Preventing Chronic Wasting Disease (CWD)

What Is Chronic Wasting Disease (CWD)

Not the most pleasant topic but nonetheless, Chronic Wasting Disease (CWD) is the most important disease affecting deer and elk populations in North America.

Chronic Wasting Disease (CWD) is a progressive, fatal disease that affects the brain, spinal cord, and many other tissues of farmed and free-ranging deer, elk, and moose. No treatments or vaccines are currently available.

Chronic wasting disease is of great concern to wildlife managers. It has been detected in at least 23 states, two Canadian provinces, and South Korea. CWD is not known to infect livestock or humans.

CWD is transmitted directly through animal-to-animal contact, and indirectly through contact with objects or environment contaminated with infectious material (including saliva, urine, feces, and carcasses of CWD-infected animals).

Incubation Period

CWD may have an incubation period of over a year and clear neurological signs may develop slowly. Deer, elk, reindeer, sika, and moose with CWD may not show any signs of the disease for years after they become infected. As CWD progresses, infected animals may have a variety of changes in behavior and appearance.

These may include:

  • drastic weight loss (wasting)
  • stumbling
  • lack of coordination
  • listlessness
  • drooling
  • excessive thirst or urination
  • drooping ears
  • lack of fear of people

Don’t Dump the Carcass

Once an animal with CWD dies, any part of the carcass can transmit the disease for at least 2 years. Hunters should always contact their local state fish and game agency on how to properly dispose of the carcass.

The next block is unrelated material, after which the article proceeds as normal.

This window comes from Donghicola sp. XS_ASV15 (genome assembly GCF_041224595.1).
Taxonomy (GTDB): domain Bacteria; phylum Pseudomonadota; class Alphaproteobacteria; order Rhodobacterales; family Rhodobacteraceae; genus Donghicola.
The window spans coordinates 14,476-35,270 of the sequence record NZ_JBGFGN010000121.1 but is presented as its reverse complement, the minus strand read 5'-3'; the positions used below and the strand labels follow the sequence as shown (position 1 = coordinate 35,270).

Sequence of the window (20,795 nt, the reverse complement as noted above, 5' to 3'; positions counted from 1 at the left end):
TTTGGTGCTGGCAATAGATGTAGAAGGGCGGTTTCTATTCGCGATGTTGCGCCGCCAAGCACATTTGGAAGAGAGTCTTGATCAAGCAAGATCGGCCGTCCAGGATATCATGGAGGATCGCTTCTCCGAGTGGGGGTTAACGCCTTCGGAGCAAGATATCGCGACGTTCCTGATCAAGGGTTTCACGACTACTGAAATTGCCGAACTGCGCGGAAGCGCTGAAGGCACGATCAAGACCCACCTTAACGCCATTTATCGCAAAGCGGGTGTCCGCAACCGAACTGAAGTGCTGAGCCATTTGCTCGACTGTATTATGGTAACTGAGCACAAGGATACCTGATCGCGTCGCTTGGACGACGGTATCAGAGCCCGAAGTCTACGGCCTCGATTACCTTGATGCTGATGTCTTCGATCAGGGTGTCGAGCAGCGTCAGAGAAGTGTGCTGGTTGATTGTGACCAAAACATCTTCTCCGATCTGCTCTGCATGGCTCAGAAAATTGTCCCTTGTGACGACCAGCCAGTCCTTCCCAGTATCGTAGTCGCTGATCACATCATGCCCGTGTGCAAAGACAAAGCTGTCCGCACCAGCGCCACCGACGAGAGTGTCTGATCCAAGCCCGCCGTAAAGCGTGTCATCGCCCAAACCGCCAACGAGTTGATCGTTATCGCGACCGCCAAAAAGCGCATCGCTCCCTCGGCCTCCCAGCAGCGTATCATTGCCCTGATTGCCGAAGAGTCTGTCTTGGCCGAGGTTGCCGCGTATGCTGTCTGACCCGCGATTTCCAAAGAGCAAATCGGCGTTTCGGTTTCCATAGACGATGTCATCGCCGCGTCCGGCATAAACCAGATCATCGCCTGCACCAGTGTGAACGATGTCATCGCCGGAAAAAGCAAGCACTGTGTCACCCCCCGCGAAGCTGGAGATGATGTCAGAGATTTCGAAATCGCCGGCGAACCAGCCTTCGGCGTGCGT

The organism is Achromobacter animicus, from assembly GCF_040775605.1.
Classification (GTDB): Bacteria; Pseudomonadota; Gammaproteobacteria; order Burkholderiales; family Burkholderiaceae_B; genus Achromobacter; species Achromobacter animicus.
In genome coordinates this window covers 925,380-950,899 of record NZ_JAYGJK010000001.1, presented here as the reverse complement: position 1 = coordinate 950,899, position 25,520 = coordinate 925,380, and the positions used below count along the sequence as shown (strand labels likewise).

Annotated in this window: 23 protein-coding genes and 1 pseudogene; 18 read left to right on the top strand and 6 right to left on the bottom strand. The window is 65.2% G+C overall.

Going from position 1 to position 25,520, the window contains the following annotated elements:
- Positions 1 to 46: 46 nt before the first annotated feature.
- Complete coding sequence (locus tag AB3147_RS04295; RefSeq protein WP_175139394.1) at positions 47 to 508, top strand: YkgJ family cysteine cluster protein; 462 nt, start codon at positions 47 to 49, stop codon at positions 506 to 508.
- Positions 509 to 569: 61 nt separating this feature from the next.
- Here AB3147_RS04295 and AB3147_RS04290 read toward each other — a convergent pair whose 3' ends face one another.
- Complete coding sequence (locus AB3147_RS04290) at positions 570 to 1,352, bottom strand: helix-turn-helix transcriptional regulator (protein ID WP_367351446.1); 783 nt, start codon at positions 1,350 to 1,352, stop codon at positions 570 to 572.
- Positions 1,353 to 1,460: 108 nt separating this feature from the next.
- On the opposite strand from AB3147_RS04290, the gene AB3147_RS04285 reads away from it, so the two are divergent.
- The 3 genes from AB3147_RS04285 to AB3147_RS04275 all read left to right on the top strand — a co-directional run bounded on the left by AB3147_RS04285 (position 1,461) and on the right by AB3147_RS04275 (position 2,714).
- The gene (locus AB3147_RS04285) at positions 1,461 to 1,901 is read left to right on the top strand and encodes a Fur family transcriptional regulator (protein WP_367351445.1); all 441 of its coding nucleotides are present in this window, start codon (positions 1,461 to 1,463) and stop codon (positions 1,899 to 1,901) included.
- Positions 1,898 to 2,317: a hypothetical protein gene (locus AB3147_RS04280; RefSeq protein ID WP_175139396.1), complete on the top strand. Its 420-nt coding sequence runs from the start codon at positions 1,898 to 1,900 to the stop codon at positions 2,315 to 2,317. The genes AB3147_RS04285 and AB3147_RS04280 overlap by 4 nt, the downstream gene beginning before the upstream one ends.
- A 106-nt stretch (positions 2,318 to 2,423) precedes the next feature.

How to Report

Hunters should check with the state fish and game agency about any reported outbreaks of CWD, and the following simple precautions should be taken when handling any deer, moose or elk:

  • Do not shoot, handle or consume any animal that is acting abnormally or appears to be ill. Contact your state fish and game agency if you see or harvest an animal that appears ill.
  • Wear latex or rubber gloves when field dressing deer, moose or elk. When skinning the animal, use extra caution around the anus and other areas that may be soiled by stool.
  • If removing antlers, use a saw specifically kept for this purpose and dispose of the blade afterward.
  • Remove bones from the animal by separating them at joints instead of sawing through the bones and avoid cutting through the brain or spinal cord except to remove the head. Use a knife specifically kept for this purpose to minimize the risk of contaminating meat.
  • Minimize handling of all brain and spinal tissues.
  • Wash hands and tools thoroughly after field dressing is completed.
  • Avoid consuming the brain, spinal cord, eyes, spleen, tonsils and lymph nodes of harvested animals. Normal field dressing, coupled with boning out a carcass, will remove most, if not all, of these body parts. Cutting away all fat and connective tissue will remove any remaining lymph nodes.
  • If your deer has been chosen to be sampled for CWD, do not eat any meat until test results have been returned. In some states, this may take weeks to months, so if there is any concern, dispose of the carcass.
  • If you have your deer, moose or elk commercially processed, request that your animal is processed individually, without meat from other animals being added to the meat from your animal.